The World Bank hails Kenya's objective of the Economic Pillar of Vision 2030 is to create a robust, diversified and competitive manufacturing sector in boosting local production, expanding to the regional market and taking advantage of global market niches.
As for Uganda, according to International Growth Centre (ICG), the country currently faces a challenge of how to transform economic activity away from low value-added agricultural production, non-tradeable services and manufacturing activities towards high value globally competitive industry.
While in many ways Uganda faces a different global environment in which to pursue industrial development, export-orientated industrialisation remains the most useful benchmark for policy.
IGC says Rwanda has been very successful in supporting structural change - the movement of economic resources out of agriculture into more productive sectors that are industry and services. In the current global economic context, industrial policy is a complex and many-faceted undertaking.
The International Monetary Fund (IMF) says that although 26 years ago Rwanda faced one of the most devastating conflicts in history (Genocide Against the Tutsi), the country has since articulated a comprehensive new strategy, calibrated to achieve the Sustainable Development Goals (SDG) by 2030 and move to middle-high income status by 2050. However, financing full implementation of the strategy will be extremely challenging.
With donor aid waning and domestic resources still limited, the continuation of Rwanda's development remarkable journey hinges critically on, among other things, accelerating the inflow of significant external private financing and investment.
Burundi came up with 'Vision Burundi 2025' as a planning instrument for ensuring long-term development which will guide the policies and strategies as regards sustainable development, with the aim of satisfying the needs of the present generations, without thwarting or undermining the opportunities of generations to come. It was undertaken since 2003.
AfDB says it supports Burundi in implementing other instruments such as its National Development Plan (PND) 2018-2027, adopted in August 2018. Burundi continues to be characterised by a low score on the human development index, weak institutional capacity and various forms of social inequality, an inadequate infrastructure network and high vulnerability to external shocks.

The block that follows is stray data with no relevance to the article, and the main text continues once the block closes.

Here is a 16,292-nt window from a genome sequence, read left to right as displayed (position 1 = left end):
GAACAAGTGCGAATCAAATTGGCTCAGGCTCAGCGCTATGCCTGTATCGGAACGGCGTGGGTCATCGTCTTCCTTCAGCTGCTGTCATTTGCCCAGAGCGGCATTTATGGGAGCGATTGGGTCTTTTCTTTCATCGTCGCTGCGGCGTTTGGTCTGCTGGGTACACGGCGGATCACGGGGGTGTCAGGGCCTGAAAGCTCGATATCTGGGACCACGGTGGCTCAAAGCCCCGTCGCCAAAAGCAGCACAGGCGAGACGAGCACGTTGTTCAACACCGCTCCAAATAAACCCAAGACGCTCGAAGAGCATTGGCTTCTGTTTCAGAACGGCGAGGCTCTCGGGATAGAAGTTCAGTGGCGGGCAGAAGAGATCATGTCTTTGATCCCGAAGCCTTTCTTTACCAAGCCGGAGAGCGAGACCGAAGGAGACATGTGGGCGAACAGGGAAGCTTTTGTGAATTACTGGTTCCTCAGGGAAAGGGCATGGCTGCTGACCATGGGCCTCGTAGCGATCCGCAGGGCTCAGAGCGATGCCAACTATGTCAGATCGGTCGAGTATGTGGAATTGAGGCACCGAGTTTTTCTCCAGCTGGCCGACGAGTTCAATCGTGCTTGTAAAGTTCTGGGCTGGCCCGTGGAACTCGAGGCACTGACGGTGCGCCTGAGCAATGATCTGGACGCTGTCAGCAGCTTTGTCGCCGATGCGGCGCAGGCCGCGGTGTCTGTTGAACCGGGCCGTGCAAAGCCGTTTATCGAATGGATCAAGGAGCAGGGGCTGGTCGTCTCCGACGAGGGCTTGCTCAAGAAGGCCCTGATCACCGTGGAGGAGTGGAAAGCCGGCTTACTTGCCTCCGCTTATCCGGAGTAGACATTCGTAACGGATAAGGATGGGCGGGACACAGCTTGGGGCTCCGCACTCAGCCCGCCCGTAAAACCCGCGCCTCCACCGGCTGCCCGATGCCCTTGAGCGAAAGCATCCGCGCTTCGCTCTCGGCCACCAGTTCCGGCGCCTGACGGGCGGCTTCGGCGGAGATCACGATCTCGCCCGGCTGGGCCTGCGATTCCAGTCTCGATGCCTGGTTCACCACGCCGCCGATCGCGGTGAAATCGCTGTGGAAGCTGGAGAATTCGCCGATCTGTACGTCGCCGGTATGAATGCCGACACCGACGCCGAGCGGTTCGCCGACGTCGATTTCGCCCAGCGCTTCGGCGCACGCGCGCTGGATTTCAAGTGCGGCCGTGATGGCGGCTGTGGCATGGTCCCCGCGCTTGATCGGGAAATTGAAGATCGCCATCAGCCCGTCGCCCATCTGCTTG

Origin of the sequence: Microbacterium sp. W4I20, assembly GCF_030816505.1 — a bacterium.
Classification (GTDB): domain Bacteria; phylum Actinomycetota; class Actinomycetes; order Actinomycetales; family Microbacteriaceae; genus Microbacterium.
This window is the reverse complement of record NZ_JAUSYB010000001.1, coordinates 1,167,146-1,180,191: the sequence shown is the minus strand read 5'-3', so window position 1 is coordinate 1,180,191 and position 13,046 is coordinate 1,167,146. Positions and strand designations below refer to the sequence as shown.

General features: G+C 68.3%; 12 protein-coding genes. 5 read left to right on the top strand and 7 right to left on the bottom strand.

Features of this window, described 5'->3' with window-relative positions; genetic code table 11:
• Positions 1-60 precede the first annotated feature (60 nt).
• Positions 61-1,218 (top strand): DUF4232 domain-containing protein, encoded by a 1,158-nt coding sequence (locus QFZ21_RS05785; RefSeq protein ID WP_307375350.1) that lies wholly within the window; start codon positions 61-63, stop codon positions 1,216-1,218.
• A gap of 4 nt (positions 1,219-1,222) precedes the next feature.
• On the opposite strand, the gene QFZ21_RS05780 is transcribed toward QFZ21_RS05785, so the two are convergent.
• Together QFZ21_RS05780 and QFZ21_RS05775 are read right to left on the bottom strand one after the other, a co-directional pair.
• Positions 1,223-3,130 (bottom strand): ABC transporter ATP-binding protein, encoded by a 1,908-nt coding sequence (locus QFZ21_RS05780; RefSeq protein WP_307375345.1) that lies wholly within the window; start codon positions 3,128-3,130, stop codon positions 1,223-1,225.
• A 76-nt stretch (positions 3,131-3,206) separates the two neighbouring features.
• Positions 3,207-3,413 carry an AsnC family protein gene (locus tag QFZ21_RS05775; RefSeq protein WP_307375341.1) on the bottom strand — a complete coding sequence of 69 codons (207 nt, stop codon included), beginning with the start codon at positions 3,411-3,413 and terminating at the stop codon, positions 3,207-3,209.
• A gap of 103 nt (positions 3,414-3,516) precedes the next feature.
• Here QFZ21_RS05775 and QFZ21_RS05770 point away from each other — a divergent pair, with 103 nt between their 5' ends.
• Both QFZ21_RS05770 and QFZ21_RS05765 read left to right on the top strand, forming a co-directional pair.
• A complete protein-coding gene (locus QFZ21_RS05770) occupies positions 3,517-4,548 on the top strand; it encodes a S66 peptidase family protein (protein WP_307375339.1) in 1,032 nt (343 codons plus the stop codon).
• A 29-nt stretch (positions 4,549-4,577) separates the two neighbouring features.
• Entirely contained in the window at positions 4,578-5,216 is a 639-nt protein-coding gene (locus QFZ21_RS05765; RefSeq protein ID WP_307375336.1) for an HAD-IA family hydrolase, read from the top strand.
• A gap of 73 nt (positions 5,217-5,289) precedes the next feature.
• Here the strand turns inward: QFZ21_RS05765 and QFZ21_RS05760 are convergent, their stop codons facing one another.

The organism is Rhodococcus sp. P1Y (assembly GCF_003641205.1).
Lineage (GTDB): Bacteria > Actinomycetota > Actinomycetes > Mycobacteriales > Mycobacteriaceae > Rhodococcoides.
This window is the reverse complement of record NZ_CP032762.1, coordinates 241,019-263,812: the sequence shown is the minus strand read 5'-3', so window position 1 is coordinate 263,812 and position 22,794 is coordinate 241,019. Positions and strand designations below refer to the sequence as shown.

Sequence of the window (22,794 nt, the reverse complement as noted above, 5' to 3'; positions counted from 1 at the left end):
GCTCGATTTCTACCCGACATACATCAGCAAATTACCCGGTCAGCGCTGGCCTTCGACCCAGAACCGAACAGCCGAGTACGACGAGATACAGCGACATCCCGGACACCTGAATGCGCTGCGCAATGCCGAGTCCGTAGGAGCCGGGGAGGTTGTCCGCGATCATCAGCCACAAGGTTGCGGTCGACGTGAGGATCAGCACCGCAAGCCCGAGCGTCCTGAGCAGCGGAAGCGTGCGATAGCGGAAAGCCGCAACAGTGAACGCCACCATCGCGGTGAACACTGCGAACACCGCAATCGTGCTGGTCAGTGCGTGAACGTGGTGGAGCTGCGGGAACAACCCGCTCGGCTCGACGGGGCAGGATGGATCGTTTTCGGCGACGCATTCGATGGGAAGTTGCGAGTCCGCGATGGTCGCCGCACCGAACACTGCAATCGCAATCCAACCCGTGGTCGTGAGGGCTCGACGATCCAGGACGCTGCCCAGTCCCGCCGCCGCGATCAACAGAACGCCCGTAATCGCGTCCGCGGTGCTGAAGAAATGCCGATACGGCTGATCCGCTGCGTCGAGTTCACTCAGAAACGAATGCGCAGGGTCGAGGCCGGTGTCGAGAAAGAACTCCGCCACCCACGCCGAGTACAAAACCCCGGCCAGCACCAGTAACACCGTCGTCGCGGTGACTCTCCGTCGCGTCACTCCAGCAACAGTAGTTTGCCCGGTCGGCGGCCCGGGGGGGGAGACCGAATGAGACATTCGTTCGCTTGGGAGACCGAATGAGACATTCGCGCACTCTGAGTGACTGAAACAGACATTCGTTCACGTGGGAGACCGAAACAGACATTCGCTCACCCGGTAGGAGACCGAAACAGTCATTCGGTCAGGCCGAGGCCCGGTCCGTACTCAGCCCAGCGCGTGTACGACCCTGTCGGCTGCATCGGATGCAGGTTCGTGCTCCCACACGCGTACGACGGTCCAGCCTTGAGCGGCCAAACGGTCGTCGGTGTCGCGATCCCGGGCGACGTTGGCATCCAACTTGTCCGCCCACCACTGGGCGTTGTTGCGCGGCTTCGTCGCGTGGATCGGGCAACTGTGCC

The factors, aggravated by the socio-political crisis that the country experienced in 2015, have prevented the country from achieving its full potential, particularly agricultural, mining and hydroecological. The economic recovery strengthened in 2019 by 3.3 per cent growth in real GDP on the back of higher coffee exports, a slight increase in public investment and a particularly good year for agricultural production.
The World Bank says South Sudan that became the world's newest nation and Africa's 55th country on July 9, 2011 has faced renewed conflicts that have have undermined the development gains achieved since independence and worsened the humanitarian situation.
The gradual implementation of the September 2018 peace agreement including the formation of the unity government in February last year and agreement on number of states provided for a positive economic outlook last year also have been in a mix with subsequent shocks that included flooding in parts of the country, locust infestation, Covid-19 pandemic and lower oil prices, changing the outlook over a relatively short time period and exacerbated existing vulnerabilities and humanitarian needs.
In an overview, the EAC partner states, like many developing countries, aspire to transform their economies to a modern and industrialised status that could sustainably generate sufficient outputs to satisfy both domestic and export markets and rapidly increase per capita incomes to improve the living standards of their people.
The industrial sector in the region has developed into one of the main components of national and regional economic structures. The contribution of manufacturing to GDP in East Africa is estimated at 8.9 per cent that is considerably below the average target of about 25 per cent that the states have set for themselves to achieve by 2032.